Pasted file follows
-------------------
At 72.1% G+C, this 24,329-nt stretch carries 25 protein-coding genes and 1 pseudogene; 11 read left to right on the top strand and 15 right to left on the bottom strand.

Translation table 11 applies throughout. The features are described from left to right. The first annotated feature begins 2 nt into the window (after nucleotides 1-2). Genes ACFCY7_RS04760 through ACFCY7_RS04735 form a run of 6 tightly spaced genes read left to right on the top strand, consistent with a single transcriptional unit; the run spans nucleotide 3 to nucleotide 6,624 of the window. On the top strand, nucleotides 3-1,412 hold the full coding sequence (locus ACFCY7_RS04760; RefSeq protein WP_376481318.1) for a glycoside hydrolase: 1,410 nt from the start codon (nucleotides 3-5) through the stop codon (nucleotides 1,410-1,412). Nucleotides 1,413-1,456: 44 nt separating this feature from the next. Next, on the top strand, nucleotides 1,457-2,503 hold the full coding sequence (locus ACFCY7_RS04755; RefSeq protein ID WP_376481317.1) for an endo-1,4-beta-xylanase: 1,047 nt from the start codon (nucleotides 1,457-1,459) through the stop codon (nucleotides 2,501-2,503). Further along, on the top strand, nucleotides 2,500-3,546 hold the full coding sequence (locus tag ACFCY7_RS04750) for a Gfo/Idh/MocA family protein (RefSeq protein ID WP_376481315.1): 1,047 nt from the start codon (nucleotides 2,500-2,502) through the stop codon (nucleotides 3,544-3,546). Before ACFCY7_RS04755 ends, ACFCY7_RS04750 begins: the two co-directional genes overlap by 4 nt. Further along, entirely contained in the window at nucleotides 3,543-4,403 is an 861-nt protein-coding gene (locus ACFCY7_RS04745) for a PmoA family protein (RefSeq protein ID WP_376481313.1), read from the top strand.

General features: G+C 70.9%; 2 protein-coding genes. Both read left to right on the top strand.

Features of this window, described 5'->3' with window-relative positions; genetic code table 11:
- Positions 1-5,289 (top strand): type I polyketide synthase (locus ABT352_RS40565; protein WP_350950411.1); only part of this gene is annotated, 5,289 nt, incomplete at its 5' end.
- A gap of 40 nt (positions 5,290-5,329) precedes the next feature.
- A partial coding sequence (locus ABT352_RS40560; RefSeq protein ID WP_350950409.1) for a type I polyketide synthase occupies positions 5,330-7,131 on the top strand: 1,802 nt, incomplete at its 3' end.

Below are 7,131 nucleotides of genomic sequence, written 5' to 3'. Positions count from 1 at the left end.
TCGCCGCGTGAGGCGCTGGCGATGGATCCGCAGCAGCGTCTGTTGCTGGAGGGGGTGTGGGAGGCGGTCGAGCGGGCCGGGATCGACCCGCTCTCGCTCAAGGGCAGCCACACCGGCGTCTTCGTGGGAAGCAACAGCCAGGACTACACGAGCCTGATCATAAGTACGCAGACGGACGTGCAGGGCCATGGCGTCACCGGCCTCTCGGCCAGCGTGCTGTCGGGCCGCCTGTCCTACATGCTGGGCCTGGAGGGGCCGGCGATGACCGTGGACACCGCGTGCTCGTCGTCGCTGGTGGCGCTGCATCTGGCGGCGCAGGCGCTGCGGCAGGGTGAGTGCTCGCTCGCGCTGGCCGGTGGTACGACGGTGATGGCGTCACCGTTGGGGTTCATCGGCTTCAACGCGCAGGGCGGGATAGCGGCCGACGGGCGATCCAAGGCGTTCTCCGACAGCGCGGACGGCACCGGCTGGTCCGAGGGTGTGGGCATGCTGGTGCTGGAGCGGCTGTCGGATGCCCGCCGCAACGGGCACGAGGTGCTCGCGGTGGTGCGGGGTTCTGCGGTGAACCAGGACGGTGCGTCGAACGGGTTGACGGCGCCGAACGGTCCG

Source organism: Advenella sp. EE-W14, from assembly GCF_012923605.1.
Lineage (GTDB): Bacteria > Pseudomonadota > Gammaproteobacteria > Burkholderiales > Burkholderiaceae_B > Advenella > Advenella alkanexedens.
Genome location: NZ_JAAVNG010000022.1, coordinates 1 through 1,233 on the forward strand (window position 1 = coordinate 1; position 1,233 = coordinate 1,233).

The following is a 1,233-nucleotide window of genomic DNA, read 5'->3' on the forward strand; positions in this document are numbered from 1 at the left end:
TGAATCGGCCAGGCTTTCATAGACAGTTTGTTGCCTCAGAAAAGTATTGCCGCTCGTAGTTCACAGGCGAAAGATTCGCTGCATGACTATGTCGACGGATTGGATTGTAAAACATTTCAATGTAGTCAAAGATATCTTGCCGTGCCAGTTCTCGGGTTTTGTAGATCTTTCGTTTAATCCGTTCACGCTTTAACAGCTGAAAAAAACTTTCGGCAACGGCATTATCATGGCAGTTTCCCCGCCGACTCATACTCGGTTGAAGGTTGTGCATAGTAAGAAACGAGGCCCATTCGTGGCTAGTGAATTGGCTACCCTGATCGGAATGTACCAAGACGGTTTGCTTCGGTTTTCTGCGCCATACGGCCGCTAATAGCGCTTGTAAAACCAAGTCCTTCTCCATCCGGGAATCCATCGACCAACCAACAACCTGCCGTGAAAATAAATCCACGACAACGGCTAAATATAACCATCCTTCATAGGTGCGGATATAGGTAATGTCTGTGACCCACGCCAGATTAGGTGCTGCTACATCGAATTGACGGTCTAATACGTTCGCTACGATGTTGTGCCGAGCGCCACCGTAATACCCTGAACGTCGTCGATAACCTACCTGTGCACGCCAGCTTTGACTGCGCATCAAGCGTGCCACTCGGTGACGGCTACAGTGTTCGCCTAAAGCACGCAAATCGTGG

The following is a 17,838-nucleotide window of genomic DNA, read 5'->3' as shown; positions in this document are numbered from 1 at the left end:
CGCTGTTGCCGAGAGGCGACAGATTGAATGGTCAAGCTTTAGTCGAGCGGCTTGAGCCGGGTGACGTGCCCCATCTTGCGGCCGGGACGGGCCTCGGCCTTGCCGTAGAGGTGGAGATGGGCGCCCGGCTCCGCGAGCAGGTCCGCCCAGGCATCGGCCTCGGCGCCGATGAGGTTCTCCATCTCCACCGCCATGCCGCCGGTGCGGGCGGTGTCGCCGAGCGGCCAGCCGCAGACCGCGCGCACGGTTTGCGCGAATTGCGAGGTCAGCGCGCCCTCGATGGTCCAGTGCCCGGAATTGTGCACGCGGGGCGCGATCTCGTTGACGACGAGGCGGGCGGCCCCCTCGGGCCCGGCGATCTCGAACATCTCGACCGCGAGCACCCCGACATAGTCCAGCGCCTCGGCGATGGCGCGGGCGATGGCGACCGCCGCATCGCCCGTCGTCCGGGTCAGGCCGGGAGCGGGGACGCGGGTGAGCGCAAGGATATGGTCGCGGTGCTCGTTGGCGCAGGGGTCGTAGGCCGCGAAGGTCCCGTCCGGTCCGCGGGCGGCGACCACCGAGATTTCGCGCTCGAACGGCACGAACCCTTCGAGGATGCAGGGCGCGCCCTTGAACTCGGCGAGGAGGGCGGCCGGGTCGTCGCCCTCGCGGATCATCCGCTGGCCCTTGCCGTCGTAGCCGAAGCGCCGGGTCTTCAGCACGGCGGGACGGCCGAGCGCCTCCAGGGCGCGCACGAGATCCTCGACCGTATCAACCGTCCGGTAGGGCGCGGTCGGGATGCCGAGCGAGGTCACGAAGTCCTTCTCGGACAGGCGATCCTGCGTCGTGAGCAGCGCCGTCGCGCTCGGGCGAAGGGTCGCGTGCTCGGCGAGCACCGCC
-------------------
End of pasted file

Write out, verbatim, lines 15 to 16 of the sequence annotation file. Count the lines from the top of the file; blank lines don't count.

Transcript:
The following is a 17,838-nucleotide window of genomic DNA, read 5'->3' as shown; positions in this document are numbered from 1 at the left end:
CGCTGTTGCCGAGAGGCGACAGATTGAATGGTCAAGCTTTAGTCGAGCGGCTTGAGCCGGGTGACGTGCCCCATCTTGCGGCCGGGACGGGCCTCGGCCTTGCCGTAGAGGTGGAGATGGGCGCCCGGCTCCGCGAGCAGGTCCGCCCAGGCATCGGCCTCGGCGCCGATGAGGTTCTCCATCTCCACCGCCATGCCGCCGGTGCGGGCGGTGTCGCCGAGCGGCCAGCCGCAGACCGCGCGCACGGTTTGCGCGAATTGCGAGGTCAGCGCGCCCTCGATGGTCCAGTGCCCGGAATTGTGCACGCGGGGCGCGATCTCGTTGACGACGAGGCGGGCGGCCCCCTCGGGCCCGGCGATCTCGAACATCTCGACCGCGAGCACCCCGACATAGTCCAGCGCCTCGGCGATGGCGCGGGCGATGGCGACCGCCGCATCGCCCGTCGTCCGGGTCAGGCCGGGAGCGGGGACGCGGGTGAGCGCAAGGATATGGTCGCGGTGCTCGTTGGCGCAGGGGTCGTAGGCCGCGAAGGTCCCGTCCGGTCCGCGGGCGGCGACCACCGAGATTTCGCGCTCGAACGGCACGAACCCTTCGAGGATGCAGGGCGCGCCCTTGAACTCGGCGAGGAGGGCGGCCGGGTCGTCGCCCTCGCGGATCATCCGCTGGCCCTTGCCGTCGTAGCCGAAGCGCCGGGTCTTCAGCACGGCGGGACGGCCGAGCGCCTCCAGGGCGCGCACGAGATCCTCGACCGTATCAACCGTCCGGTAGGGCGCGGTCGGGATGCCGAGCGAGGTCACGAAGTCCTTCTCGGACAGGCGATCCTGCGTCGTGAGCAGCGCCGTCGCGCTCGGGCGAAGGGTCGCGTGCTCGGCGAGCACCGCC